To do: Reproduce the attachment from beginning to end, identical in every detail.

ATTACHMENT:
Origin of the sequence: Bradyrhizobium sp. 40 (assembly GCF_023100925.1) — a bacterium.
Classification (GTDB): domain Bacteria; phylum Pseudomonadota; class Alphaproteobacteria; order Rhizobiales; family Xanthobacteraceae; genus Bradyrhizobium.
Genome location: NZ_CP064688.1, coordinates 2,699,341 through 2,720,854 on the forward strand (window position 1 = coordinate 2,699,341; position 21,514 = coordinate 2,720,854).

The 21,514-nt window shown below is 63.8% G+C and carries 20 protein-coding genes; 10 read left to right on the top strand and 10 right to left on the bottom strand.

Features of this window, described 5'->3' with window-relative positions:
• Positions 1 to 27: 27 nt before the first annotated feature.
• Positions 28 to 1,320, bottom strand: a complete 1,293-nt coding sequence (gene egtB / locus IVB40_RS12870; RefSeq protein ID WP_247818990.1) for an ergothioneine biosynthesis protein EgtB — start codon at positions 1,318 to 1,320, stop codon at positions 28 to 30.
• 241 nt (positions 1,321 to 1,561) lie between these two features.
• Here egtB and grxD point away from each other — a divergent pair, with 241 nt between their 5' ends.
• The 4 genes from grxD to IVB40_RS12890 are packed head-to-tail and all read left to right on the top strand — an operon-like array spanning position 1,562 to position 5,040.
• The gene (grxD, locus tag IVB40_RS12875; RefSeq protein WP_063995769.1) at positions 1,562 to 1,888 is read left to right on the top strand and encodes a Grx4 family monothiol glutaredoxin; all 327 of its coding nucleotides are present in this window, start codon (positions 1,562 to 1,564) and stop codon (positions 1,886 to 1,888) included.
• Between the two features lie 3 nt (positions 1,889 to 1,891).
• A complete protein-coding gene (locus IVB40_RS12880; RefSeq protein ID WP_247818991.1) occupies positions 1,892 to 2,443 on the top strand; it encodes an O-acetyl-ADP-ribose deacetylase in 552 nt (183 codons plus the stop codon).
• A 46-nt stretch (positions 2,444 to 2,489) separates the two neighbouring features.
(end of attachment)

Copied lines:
Origin of the sequence: Bradyrhizobium sp. 40 (assembly GCF_023100925.1) — a bacterium.
Classification (GTDB): domain Bacteria; phylum Pseudomonadota; class Alphaproteobacteria; order Rhizobiales; family Xanthobacteraceae; genus Bradyrhizobium.
Genome location: NZ_CP064688.1, coordinates 2,699,341 through 2,720,854 on the forward strand (window position 1 = coordinate 2,699,341; position 21,514 = coordinate 2,720,854).

The 21,514-nt window shown below is 63.8% G+C and carries 20 protein-coding genes; 10 read left to right on the top strand and 10 right to left on the bottom strand.

Features of this window, described 5'->3' with window-relative positions:
• Positions 1 to 27: 27 nt before the first annotated feature.
• Positions 28 to 1,320, bottom strand: a complete 1,293-nt coding sequence (gene egtB / locus IVB40_RS12870; RefSeq protein ID WP_247818990.1) for an ergothioneine biosynthesis protein EgtB — start codon at positions 1,318 to 1,320, stop codon at positions 28 to 30.
• 241 nt (positions 1,321 to 1,561) lie between these two features.
• Here egtB and grxD point away from each other — a divergent pair, with 241 nt between their 5' ends.
• The 4 genes from grxD to IVB40_RS12890 are packed head-to-tail and all read left to right on the top strand — an operon-like array spanning position 1,562 to position 5,040.
• The gene (grxD, locus tag IVB40_RS12875; RefSeq protein WP_063995769.1) at positions 1,562 to 1,888 is read left to right on the top strand and encodes a Grx4 family monothiol glutaredoxin; all 327 of its coding nucleotides are present in this window, start codon (positions 1,562 to 1,564) and stop codon (positions 1,886 to 1,888) included.
• Between the two features lie 3 nt (positions 1,889 to 1,891).
• A complete protein-coding gene (locus IVB40_RS12880; RefSeq protein ID WP_247818991.1) occupies positions 1,892 to 2,443 on the top strand; it encodes an O-acetyl-ADP-ribose deacetylase in 552 nt (183 codons plus the stop codon).
• A 46-nt stretch (positions 2,444 to 2,489) separates the two neighbouring features.